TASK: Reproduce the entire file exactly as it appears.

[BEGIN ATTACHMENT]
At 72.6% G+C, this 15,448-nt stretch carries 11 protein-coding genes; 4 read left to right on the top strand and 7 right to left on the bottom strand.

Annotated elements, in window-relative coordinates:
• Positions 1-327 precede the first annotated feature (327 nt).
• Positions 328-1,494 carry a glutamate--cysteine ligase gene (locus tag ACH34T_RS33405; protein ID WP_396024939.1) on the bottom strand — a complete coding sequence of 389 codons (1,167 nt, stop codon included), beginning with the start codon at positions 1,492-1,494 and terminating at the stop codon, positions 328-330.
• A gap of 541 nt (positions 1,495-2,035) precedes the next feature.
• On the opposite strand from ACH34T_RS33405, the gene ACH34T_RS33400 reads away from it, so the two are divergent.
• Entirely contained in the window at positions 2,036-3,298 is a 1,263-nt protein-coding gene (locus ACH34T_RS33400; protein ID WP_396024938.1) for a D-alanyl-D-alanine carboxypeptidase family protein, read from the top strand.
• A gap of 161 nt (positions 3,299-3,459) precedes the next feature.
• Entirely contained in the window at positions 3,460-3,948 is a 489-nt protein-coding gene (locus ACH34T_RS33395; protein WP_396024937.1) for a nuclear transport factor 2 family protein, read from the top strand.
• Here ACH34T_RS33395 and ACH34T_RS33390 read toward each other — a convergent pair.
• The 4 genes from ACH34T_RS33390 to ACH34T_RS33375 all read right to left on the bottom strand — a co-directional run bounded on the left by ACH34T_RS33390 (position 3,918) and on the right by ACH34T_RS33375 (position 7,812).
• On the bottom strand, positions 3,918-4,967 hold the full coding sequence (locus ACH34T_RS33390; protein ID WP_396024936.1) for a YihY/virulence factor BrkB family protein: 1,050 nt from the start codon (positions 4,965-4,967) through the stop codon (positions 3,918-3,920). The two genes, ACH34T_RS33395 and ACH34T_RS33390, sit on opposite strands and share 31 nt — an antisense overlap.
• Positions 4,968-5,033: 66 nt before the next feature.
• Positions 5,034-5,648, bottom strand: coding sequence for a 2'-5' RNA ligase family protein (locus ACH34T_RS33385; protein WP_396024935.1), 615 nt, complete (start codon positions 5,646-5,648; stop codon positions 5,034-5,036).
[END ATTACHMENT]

At 72.6% G+C, this 15,448-nt stretch carries 11 protein-coding genes; 4 read left to right on the top strand and 7 right to left on the bottom strand.

Annotated elements, in window-relative coordinates:
• Positions 1-327 precede the first annotated feature (327 nt).
• Positions 328-1,494 carry a glutamate--cysteine ligase gene (locus tag ACH34T_RS33405; protein ID WP_396024939.1) on the bottom strand — a complete coding sequence of 389 codons (1,167 nt, stop codon included), beginning with the start codon at positions 1,492-1,494 and terminating at the stop codon, positions 328-330.
• A gap of 541 nt (positions 1,495-2,035) precedes the next feature.
• On the opposite strand from ACH34T_RS33405, the gene ACH34T_RS33400 reads away from it, so the two are divergent.
• Entirely contained in the window at positions 2,036-3,298 is a 1,263-nt protein-coding gene (locus ACH34T_RS33400; protein ID WP_396024938.1) for a D-alanyl-D-alanine carboxypeptidase family protein, read from the top strand.
• A gap of 161 nt (positions 3,299-3,459) precedes the next feature.
• Entirely contained in the window at positions 3,460-3,948 is a 489-nt protein-coding gene (locus ACH34T_RS33395; protein WP_396024937.1) for a nuclear transport factor 2 family protein, read from the top strand.
• Here ACH34T_RS33395 and ACH34T_RS33390 read toward each other — a convergent pair.
• The 4 genes from ACH34T_RS33390 to ACH34T_RS33375 all read right to left on the bottom strand — a co-directional run bounded on the left by ACH34T_RS33390 (position 3,918) and on the right by ACH34T_RS33375 (position 7,812).
• On the bottom strand, positions 3,918-4,967 hold the full coding sequence (locus ACH34T_RS33390; protein ID WP_396024936.1) for a YihY/virulence factor BrkB family protein: 1,050 nt from the start codon (positions 4,965-4,967) through the stop codon (positions 3,918-3,920). The two genes, ACH34T_RS33395 and ACH34T_RS33390, sit on opposite strands and share 31 nt — an antisense overlap.
• Positions 4,968-5,033: 66 nt before the next feature.
• Positions 5,034-5,648, bottom strand: coding sequence for a 2'-5' RNA ligase family protein (locus ACH34T_RS33385; protein WP_396024935.1), 615 nt, complete (start codon positions 5,646-5,648; stop codon positions 5,034-5,036).